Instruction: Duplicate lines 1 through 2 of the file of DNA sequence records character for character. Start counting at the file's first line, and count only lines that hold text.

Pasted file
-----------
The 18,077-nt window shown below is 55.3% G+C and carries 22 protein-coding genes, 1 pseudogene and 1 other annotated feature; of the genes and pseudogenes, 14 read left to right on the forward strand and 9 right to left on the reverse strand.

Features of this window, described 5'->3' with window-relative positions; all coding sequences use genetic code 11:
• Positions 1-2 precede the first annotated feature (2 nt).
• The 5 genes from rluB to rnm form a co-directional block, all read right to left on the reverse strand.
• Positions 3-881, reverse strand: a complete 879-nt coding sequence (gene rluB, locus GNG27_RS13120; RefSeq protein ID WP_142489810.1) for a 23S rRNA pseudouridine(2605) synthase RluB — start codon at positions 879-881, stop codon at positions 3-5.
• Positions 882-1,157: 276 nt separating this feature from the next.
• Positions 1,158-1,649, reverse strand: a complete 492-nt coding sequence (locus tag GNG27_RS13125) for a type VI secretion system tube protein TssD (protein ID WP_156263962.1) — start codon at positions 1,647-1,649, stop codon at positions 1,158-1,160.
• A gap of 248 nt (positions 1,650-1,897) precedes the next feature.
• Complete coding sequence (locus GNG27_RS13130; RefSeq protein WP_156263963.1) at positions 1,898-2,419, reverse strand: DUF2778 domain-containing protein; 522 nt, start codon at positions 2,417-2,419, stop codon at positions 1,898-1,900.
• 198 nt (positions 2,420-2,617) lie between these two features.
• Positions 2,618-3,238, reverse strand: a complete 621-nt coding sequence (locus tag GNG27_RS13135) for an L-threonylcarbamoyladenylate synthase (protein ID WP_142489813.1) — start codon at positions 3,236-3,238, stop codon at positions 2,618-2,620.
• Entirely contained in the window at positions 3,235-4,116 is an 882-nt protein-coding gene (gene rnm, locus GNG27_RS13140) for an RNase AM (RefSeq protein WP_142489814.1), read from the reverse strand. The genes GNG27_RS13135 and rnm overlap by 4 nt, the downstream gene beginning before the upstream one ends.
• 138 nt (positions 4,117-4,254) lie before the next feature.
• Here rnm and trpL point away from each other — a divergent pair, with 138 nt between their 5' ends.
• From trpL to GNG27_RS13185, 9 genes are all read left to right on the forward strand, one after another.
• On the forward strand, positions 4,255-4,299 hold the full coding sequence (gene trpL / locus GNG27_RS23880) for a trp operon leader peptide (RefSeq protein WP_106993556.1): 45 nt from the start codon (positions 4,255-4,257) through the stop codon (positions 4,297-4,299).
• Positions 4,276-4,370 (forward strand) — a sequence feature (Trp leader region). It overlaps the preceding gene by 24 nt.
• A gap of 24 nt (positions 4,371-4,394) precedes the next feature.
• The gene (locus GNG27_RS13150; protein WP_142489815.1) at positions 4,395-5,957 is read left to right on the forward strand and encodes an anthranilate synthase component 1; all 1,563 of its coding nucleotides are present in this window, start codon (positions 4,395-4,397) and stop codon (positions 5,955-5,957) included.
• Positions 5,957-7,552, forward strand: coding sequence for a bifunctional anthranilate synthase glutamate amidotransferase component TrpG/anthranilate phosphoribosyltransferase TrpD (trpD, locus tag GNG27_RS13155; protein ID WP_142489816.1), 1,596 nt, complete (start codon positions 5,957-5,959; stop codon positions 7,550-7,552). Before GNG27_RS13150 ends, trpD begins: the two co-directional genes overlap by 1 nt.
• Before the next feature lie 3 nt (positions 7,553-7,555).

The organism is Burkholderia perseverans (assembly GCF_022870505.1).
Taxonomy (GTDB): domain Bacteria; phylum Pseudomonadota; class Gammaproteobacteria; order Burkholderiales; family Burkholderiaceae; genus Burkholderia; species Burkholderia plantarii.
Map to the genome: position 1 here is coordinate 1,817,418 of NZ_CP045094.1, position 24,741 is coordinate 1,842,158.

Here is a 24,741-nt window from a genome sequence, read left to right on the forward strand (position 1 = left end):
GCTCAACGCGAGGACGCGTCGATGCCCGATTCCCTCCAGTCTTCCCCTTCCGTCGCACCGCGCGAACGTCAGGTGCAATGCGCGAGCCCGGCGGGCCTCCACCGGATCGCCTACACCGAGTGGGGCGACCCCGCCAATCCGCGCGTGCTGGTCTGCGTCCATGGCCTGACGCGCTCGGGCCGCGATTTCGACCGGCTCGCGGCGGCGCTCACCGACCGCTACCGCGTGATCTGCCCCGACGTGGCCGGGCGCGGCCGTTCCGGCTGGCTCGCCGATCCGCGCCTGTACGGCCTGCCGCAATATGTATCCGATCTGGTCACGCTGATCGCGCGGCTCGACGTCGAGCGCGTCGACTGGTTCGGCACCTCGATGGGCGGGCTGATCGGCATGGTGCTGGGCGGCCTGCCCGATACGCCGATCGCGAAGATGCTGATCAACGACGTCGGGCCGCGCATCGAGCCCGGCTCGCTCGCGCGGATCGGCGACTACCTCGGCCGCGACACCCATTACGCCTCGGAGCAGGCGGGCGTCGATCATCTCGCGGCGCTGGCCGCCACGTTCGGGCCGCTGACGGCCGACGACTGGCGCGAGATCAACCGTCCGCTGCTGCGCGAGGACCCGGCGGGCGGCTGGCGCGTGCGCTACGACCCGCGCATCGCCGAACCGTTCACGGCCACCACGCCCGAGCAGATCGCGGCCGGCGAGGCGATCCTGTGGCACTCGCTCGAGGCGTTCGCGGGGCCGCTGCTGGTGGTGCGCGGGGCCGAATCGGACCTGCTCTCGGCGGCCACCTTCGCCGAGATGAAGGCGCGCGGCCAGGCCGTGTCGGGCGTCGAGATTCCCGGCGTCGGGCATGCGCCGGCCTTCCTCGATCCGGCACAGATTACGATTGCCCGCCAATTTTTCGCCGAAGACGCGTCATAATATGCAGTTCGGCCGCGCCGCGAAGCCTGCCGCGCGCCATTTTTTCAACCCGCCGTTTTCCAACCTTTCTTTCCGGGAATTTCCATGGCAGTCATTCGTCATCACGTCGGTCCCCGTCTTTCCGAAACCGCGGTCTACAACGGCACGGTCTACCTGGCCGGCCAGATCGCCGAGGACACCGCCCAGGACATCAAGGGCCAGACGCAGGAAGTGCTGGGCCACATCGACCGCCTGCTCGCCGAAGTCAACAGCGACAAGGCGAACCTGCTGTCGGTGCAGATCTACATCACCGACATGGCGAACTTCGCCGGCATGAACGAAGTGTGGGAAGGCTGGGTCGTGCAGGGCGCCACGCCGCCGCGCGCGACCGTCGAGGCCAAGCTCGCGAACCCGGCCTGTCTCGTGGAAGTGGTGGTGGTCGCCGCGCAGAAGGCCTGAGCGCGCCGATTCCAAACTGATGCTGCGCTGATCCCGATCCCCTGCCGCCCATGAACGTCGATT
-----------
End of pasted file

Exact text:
The 18,077-nt window shown below is 55.3% G+C and carries 22 protein-coding genes, 1 pseudogene and 1 other annotated feature; of the genes and pseudogenes, 14 read left to right on the forward strand and 9 right to left on the reverse strand.

Features of this window, described 5'->3' with window-relative positions; all coding sequences use genetic code 11: